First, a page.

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Opinion: What the Buffalo Bills should do at guard this offseason

The interior offensive line of the Buffalo Bills is a hot topic this offseason, and general manager Brandon Beane did nothing to put out the flames when he said at his year-end press conference that the Bills want to run the ball more effectively (not necessarily more often) but that he didn’t lay the blame solely on running backs Devin Singletary and Zack Moss. From a personnel standpoint, if the running backs don’t shoulder all of the blame and it’s generally agreed that right tackle Daryl Williams played well, then the attention begins to fall on the interior offensive line. Although Mitch Morse was “not benched” but a healthy scratch mid-season as the Bills wanted to look at other offensive line combinations, the guard position ends up being front and center in the discussion.

With that in mind, let’s take a crack at the steps I believe the Bills should take this offseason to address the guard position:

The last ride of Cody Ford

When Ford was drafted out of Oklahoma, I pounded the table stating that he was a guard. The Bills played him at right tackle during his rookie year to below-average results, and he opened the 2020 season at guard before his year was derailed by injuries. We still haven’t seen a full normal offseason for Cody Ford at the position where I feel his potential has the highest probability of being realized. I would anticipate him slotting in at left guard in 2021 and I support giving him another year to prove his worth. His development has been delayed by playing hurt and out of position, but it should be time for him to show the promise that made him Buffalo’s day-two pick in 2019.

Give Ryan Bates the Ike Boettger treatment

Ike Boettger finally got a chance to play in 2020 after years of toiling on the bench and practice squad. The lengthy development put into him by the Buffalo Bills was rewarded with not-abysmal guard play.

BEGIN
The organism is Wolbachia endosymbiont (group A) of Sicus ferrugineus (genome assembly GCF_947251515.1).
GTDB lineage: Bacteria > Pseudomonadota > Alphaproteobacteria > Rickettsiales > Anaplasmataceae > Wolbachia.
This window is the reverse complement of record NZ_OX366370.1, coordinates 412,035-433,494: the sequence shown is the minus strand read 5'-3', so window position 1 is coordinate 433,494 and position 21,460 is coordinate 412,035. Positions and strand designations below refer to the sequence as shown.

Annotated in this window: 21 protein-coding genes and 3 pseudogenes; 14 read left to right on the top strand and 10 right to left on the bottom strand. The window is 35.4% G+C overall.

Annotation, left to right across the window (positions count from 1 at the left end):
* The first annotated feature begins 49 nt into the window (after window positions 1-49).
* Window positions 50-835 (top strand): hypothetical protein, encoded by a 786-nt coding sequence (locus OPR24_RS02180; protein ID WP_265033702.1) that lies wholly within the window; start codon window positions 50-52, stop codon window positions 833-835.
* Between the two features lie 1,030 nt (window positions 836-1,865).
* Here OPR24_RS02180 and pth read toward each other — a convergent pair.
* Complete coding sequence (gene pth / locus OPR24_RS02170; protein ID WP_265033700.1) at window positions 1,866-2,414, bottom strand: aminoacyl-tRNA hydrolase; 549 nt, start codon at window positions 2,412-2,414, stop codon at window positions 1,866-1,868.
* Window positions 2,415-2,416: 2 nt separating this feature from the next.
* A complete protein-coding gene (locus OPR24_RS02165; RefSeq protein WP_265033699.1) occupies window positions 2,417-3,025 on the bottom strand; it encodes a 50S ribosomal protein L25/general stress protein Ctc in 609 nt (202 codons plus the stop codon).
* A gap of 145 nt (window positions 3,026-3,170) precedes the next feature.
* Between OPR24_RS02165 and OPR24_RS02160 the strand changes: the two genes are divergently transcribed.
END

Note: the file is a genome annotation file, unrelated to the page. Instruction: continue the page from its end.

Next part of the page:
It’s time to see what’s behind door number two.

In the two games he saw his most extensive action of the season (New England Week 8 and Miami Week 17) I was pleased with what I saw from Bates. With snaps at right guard, center, and left tackle in 2020, Bates’s versatility (like Boettger’s) is surely a positive in the eyes of the Bills’ coaching staff, but given his profile coming out of college (good movement ability, less-than-ideal length) and the amount of zone runs Buffalo ran in 2020, he should be given an opportunity to compete for a more stable role at guard.

Let Jon Feliciano walk and sign Tom Compton

Jon Feliciano has become a fan favorite in Buffalo due to his demeanor and run blocking. After being a backup in Oakland (now Las Vegas), Feliciano came to Buffalo on a two-year, $8 million deal. Spotrac currently projects his market value at $8.3 million per season—which is about double what he got from the Bills as an unrestricted free agent.

That’s too rich for my blood.

Compton is a 31-year-old vet who has been on six teams already in his NFL career. Each stop, he has performed at a reasonable level and would likely command a contract at or near the $2 million AAV range. With Brian Winters’s time in Buffalo likely coming to an end after one year, a vet stopgap player with experience on a cheap contract would help to shore up the position.

Draft a guard

The 2021 NFL draft has a few intriguing interior offensive lineman who could be available on day two of the draft. Oklahoma’s Creed Humphrey is high on my list due to his ability to potentially start out at guard and transition to center to take over for Mitch Morse when Morse’s contract either runs out or the team decides to move in a different direction. His wrestling background will surely appeal to head coach Sean McDermott as well.

Whether it’s Humphrey or another prospect, talented youth should be brought in to assure the interior offensive line pantry is stocked.

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